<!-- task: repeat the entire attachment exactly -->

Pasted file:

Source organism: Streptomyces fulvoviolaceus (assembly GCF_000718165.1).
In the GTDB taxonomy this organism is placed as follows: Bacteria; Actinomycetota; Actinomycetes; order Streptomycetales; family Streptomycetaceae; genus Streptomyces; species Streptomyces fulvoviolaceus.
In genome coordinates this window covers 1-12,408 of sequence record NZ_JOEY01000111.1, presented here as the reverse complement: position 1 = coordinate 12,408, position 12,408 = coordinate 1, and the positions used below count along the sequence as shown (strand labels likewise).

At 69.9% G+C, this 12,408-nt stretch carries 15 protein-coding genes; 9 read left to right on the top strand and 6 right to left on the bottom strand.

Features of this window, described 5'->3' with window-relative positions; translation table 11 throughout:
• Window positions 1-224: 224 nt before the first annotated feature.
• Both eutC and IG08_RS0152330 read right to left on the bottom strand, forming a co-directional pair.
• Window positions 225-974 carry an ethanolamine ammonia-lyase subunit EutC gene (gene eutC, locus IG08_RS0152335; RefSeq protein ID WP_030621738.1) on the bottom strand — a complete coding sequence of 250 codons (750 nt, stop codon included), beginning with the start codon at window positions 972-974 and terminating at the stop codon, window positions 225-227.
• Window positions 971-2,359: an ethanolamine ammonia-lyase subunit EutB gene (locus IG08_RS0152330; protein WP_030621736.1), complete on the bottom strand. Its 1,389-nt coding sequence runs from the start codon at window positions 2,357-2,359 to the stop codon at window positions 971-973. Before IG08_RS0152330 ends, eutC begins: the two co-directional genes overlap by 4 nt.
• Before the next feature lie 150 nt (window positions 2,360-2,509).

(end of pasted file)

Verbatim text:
Source organism: Streptomyces fulvoviolaceus (assembly GCF_000718165.1).
In the GTDB taxonomy this organism is placed as follows: Bacteria; Actinomycetota; Actinomycetes; order Streptomycetales; family Streptomycetaceae; genus Streptomyces; species Streptomyces fulvoviolaceus.
In genome coordinates this window covers 1-12,408 of sequence record NZ_JOEY01000111.1, presented here as the reverse complement: position 1 = coordinate 12,408, position 12,408 = coordinate 1, and the positions used below count along the sequence as shown (strand labels likewise).

At 69.9% G+C, this 12,408-nt stretch carries 15 protein-coding genes; 9 read left to right on the top strand and 6 right to left on the bottom strand.

Features of this window, described 5'->3' with window-relative positions; translation table 11 throughout:
• Window positions 1-224: 224 nt before the first annotated feature.
• Both eutC and IG08_RS0152330 read right to left on the bottom strand, forming a co-directional pair.
• Window positions 225-974 carry an ethanolamine ammonia-lyase subunit EutC gene (gene eutC, locus IG08_RS0152335; RefSeq protein ID WP_030621738.1) on the bottom strand — a complete coding sequence of 250 codons (750 nt, stop codon included), beginning with the start codon at window positions 972-974 and terminating at the stop codon, window positions 225-227.
• Window positions 971-2,359: an ethanolamine ammonia-lyase subunit EutB gene (locus IG08_RS0152330; protein WP_030621736.1), complete on the bottom strand. Its 1,389-nt coding sequence runs from the start codon at window positions 2,357-2,359 to the stop codon at window positions 971-973. Before IG08_RS0152330 ends, eutC begins: the two co-directional genes overlap by 4 nt.
• Before the next feature lie 150 nt (window positions 2,360-2,509).